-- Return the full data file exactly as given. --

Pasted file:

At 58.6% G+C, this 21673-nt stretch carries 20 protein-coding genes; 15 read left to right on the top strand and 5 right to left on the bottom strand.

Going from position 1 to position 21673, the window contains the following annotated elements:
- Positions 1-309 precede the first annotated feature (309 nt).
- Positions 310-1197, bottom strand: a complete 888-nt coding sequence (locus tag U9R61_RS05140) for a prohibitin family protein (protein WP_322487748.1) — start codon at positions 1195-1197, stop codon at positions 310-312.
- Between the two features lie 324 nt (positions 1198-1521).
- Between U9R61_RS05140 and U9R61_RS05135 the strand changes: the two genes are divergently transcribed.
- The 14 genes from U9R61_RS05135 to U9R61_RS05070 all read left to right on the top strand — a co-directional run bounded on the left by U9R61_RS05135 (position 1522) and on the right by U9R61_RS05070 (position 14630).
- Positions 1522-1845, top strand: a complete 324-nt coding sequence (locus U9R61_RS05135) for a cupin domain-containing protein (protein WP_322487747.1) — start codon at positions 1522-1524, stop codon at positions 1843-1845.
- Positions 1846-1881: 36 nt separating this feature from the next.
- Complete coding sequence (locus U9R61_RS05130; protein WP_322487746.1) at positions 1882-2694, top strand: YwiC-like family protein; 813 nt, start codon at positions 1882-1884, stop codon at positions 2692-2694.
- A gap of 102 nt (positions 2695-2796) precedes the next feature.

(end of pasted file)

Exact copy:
At 58.6% G+C, this 21673-nt stretch carries 20 protein-coding genes; 15 read left to right on the top strand and 5 right to left on the bottom strand.

Going from position 1 to position 21673, the window contains the following annotated elements:
- Positions 1-309 precede the first annotated feature (309 nt).
- Positions 310-1197, bottom strand: a complete 888-nt coding sequence (locus tag U9R61_RS05140) for a prohibitin family protein (protein WP_322487748.1) — start codon at positions 1195-1197, stop codon at positions 310-312.
- Between the two features lie 324 nt (positions 1198-1521).
- Between U9R61_RS05140 and U9R61_RS05135 the strand changes: the two genes are divergently transcribed.
- The 14 genes from U9R61_RS05135 to U9R61_RS05070 all read left to right on the top strand — a co-directional run bounded on the left by U9R61_RS05135 (position 1522) and on the right by U9R61_RS05070 (position 14630).
- Positions 1522-1845, top strand: a complete 324-nt coding sequence (locus U9R61_RS05135) for a cupin domain-containing protein (protein WP_322487747.1) — start codon at positions 1522-1524, stop codon at positions 1843-1845.
- Positions 1846-1881: 36 nt separating this feature from the next.
- Complete coding sequence (locus U9R61_RS05130; protein WP_322487746.1) at positions 1882-2694, top strand: YwiC-like family protein; 813 nt, start codon at positions 1882-1884, stop codon at positions 2692-2694.
- A gap of 102 nt (positions 2695-2796) precedes the next feature.